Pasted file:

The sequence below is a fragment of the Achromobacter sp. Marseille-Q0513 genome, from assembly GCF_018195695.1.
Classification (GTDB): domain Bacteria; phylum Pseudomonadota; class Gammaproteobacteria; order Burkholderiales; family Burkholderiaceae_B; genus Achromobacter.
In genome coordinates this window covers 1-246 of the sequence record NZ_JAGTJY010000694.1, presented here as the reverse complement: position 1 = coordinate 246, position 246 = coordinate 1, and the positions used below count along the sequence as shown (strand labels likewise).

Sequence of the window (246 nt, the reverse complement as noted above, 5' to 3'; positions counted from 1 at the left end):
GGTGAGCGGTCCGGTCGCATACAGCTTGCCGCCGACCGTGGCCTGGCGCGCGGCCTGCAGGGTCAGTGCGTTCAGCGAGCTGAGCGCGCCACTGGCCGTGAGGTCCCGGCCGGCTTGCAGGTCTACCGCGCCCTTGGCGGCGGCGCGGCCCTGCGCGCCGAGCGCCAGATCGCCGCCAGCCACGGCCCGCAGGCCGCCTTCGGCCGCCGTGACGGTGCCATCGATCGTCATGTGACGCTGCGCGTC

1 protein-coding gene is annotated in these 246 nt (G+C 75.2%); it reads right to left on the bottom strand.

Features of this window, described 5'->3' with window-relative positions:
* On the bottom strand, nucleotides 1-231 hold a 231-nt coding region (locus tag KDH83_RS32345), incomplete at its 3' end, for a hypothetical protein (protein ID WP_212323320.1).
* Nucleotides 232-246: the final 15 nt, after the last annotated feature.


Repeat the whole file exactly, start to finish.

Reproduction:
The sequence below is a fragment of the Achromobacter sp. Marseille-Q0513 genome, from assembly GCF_018195695.1.
Classification (GTDB): domain Bacteria; phylum Pseudomonadota; class Gammaproteobacteria; order Burkholderiales; family Burkholderiaceae_B; genus Achromobacter.
In genome coordinates this window covers 1-246 of the sequence record NZ_JAGTJY010000694.1, presented here as the reverse complement: position 1 = coordinate 246, position 246 = coordinate 1, and the positions used below count along the sequence as shown (strand labels likewise).

Sequence of the window (246 nt, the reverse complement as noted above, 5' to 3'; positions counted from 1 at the left end):
GGTGAGCGGTCCGGTCGCATACAGCTTGCCGCCGACCGTGGCCTGGCGCGCGGCCTGCAGGGTCAGTGCGTTCAGCGAGCTGAGCGCGCCACTGGCCGTGAGGTCCCGGCCGGCTTGCAGGTCTACCGCGCCCTTGGCGGCGGCGCGGCCCTGCGCGCCGAGCGCCAGATCGCCGCCAGCCACGGCCCGCAGGCCGCCTTCGGCCGCCGTGACGGTGCCATCGATCGTCATGTGACGCTGCGCGTC

1 protein-coding gene is annotated in these 246 nt (G+C 75.2%); it reads right to left on the bottom strand.

Features of this window, described 5'->3' with window-relative positions:
* On the bottom strand, nucleotides 1-231 hold a 231-nt coding region (locus tag KDH83_RS32345), incomplete at its 3' end, for a hypothetical protein (protein ID WP_212323320.1).
* Nucleotides 232-246: the final 15 nt, after the last annotated feature.